JAKARTA (TheInsiderStories) – The executive board of the International Monetary Fund (IMF) officially appoints Kristalina Georgieva to serve as a new Managing Director of the agency. Based on an official statements released today, she will lead the board for a five-year term starting Oct. 1.
“I am deeply honored to have been selected as managing director of the IMF and grateful for the trust that the Fund’ global membership and the executive board have placed in me. I want to pay tribute to my predecessor, Christine Lagarde, a great leader and a dear friend, whose vision and tireless work have contributed so much to the continued success of the Fund.”
She adds, “It is a huge responsibility to be at the helm of the IMF at a time when global economic growth continues to disappoint, trade tensions persist, and debt is at historically high levels.”
As she noted in her statement to the board, her immediate priority is to help countries minimize the risk of crises and be ready to cope with downturns. “Yet, we should not lose sight of our long-term objective – to support sound monetary, fiscal and structural policies to build stronger economies and improve people’s lives. This means also dealing with issues like inequalities, climate risks and rapid technological change,” said the new IMF’ boss.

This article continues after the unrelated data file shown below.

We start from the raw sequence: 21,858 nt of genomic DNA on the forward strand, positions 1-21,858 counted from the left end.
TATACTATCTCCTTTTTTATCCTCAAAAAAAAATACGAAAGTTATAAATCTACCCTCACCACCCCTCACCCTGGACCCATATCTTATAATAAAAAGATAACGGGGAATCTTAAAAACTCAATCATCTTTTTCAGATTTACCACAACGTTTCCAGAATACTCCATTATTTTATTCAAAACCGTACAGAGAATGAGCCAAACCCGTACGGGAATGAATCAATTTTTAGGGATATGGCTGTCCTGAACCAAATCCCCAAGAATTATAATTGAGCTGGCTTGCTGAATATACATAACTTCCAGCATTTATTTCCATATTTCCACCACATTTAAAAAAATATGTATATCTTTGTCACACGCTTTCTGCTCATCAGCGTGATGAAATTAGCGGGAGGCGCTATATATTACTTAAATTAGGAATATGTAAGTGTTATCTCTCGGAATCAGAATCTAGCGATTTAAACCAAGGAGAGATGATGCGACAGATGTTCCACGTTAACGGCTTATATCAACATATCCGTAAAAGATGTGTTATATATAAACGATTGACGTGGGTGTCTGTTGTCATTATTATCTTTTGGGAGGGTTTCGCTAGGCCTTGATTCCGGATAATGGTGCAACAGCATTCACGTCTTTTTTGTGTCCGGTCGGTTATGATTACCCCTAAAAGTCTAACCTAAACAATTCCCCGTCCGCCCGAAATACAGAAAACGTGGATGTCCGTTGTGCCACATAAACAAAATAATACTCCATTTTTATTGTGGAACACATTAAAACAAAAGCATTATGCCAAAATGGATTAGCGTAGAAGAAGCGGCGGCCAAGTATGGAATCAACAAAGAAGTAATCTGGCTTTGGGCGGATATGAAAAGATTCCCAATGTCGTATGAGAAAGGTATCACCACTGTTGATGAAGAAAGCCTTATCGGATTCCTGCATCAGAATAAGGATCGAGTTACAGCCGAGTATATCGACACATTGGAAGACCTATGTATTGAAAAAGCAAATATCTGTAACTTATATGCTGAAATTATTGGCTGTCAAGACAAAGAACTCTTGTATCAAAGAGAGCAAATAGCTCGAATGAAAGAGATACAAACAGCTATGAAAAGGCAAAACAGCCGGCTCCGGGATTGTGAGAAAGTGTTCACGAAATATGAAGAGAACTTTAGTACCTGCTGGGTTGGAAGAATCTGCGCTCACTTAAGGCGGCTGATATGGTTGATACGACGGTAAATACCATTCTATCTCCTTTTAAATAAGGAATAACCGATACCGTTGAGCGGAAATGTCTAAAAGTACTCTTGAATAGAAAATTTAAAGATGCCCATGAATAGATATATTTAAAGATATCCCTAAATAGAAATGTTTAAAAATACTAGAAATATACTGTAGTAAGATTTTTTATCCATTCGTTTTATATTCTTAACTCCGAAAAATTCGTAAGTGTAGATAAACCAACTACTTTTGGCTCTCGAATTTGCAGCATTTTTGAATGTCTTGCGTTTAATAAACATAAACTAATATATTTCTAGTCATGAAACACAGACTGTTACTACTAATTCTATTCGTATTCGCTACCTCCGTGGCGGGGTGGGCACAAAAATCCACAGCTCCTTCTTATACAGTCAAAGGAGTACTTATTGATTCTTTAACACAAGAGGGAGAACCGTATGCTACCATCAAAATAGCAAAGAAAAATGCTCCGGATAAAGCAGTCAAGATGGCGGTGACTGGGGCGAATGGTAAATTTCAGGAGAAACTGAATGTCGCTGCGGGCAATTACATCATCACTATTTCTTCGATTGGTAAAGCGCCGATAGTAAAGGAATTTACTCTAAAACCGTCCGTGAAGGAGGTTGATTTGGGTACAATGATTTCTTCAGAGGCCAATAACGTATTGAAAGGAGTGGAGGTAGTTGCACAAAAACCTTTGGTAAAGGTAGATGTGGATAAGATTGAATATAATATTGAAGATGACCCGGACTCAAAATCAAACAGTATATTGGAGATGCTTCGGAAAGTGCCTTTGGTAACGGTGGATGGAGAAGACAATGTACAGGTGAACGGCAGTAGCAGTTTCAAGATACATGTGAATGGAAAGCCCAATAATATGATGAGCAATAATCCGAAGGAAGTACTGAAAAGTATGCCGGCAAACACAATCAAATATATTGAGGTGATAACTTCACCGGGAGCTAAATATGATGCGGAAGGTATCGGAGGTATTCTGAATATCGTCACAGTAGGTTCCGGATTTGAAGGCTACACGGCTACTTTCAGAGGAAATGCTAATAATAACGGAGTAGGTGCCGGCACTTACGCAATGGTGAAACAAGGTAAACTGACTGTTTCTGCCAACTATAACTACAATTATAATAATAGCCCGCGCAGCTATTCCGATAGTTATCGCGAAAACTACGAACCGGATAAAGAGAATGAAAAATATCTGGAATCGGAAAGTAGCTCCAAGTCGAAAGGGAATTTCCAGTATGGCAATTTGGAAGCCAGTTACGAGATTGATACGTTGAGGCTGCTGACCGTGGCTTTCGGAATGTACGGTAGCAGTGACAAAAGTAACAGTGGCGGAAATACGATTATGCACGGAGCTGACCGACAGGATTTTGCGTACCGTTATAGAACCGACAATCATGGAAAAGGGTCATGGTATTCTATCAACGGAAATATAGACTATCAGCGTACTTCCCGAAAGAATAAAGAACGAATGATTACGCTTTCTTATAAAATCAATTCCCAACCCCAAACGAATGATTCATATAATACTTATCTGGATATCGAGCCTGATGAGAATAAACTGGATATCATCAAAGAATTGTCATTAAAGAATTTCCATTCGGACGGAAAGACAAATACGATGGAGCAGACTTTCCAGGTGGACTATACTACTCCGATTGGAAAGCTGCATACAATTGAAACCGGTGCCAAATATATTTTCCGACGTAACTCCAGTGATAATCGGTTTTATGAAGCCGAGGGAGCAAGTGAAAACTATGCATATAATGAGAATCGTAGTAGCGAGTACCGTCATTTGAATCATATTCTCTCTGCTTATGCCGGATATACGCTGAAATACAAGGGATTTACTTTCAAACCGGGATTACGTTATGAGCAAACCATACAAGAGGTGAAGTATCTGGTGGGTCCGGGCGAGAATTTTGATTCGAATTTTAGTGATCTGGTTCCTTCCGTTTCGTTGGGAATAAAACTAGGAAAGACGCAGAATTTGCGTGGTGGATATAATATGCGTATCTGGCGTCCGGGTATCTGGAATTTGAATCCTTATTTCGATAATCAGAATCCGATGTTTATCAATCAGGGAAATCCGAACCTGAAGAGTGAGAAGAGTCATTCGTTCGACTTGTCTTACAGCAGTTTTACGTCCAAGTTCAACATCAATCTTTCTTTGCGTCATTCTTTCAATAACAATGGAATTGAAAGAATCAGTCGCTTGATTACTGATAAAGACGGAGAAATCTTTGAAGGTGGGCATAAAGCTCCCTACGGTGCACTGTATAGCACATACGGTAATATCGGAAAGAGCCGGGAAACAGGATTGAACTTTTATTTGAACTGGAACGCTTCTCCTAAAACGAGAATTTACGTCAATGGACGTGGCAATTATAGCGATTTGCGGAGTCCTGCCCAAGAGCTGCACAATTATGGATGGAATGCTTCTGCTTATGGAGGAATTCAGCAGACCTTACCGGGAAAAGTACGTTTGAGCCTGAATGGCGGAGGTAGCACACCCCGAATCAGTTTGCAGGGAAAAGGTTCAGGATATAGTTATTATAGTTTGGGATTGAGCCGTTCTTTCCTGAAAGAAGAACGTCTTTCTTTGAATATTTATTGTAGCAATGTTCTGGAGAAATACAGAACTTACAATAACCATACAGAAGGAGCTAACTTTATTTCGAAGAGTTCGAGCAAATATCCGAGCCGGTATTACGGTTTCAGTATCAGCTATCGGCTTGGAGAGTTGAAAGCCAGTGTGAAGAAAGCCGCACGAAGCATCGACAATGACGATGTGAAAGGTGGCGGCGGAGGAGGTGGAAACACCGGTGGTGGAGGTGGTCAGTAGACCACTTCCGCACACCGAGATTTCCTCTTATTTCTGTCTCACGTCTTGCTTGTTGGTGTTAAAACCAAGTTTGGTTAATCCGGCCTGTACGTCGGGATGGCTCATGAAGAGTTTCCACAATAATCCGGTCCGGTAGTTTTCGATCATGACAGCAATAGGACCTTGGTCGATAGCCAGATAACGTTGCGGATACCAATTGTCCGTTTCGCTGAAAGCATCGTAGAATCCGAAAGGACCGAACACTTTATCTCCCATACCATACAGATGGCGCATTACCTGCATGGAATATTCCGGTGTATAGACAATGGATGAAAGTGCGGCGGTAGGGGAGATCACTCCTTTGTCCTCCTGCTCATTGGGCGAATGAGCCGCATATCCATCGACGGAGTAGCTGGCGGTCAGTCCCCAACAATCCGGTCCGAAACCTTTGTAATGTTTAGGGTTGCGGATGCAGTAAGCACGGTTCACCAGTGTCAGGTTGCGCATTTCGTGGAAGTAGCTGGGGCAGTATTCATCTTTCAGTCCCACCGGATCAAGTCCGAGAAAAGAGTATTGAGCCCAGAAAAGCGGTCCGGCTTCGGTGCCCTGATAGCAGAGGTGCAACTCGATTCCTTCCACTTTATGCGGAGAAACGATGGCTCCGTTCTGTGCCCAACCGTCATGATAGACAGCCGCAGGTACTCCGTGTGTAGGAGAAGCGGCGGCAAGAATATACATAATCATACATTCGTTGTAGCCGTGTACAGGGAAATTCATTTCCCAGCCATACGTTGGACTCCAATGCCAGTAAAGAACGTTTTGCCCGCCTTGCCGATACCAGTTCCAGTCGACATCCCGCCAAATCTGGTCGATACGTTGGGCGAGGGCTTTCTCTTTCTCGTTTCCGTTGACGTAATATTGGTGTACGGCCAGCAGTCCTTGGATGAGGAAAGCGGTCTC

Georgieva, who succeeds Christine Lagarde, is the first person from an emerging market economy to lead the IMF since its inception in 1944. The selection of her by the 24-member executive board representing the IMF’ 189 member countries brings to a conclusion the selection process initiated on July 26.
Georgieva, a national of Bulgaria, has been the CEO of the World Bank since January 2017. From Feb. 1 to April 8, 2019, she was the interim president for the World Bank Group.
Starting in 2010, she was at the European Commission, serving as Commissioner for International Cooperation, Humanitarian Aid and Crisis Response, then as Vice President for Budget and Human Resources.
Georgieva has a Ph.D. in Economic Science and a M.A. in Political Economy and Sociology from the University of National and World Economy in Bulgaria, where she also taught from 1977 to 1991.
She concluded, “I look forward to working with all our 189-member countries, the Executive Board and staff, and with all our partners in the years ahead.”
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